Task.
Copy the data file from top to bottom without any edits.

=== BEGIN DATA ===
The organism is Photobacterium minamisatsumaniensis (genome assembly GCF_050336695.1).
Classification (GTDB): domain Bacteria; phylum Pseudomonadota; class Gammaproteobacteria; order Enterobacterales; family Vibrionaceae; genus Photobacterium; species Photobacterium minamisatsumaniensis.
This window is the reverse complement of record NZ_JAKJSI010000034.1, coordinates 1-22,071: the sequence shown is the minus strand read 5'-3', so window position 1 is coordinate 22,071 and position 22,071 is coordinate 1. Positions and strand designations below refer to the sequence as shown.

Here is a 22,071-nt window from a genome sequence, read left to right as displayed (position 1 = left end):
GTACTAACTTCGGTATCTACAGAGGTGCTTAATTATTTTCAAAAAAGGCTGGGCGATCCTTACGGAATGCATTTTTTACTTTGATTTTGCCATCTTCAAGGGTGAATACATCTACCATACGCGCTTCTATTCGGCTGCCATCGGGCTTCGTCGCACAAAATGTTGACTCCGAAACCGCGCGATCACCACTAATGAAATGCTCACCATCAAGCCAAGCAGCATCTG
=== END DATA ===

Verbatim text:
The organism is Photobacterium minamisatsumaniensis (genome assembly GCF_050336695.1).
Classification (GTDB): domain Bacteria; phylum Pseudomonadota; class Gammaproteobacteria; order Enterobacterales; family Vibrionaceae; genus Photobacterium; species Photobacterium minamisatsumaniensis.
This window is the reverse complement of record NZ_JAKJSI010000034.1, coordinates 1-22,071: the sequence shown is the minus strand read 5'-3', so window position 1 is coordinate 22,071 and position 22,071 is coordinate 1. Positions and strand designations below refer to the sequence as shown.

Here is a 22,071-nt window from a genome sequence, read left to right as displayed (position 1 = left end):
GTACTAACTTCGGTATCTACAGAGGTGCTTAATTATTTTCAAAAAAGGCTGGGCGATCCTTACGGAATGCATTTTTTACTTTGATTTTGCCATCTTCAAGGGTGAATACATCTACCATACGCGCTTCTATTCGGCTGCCATCGGGCTTCGTCGCACAAAATGTTGACTCCGAAACCGCGCGATCACCACTAATGAAATGCTCACCATCAAGCCAAGCAGCATCTG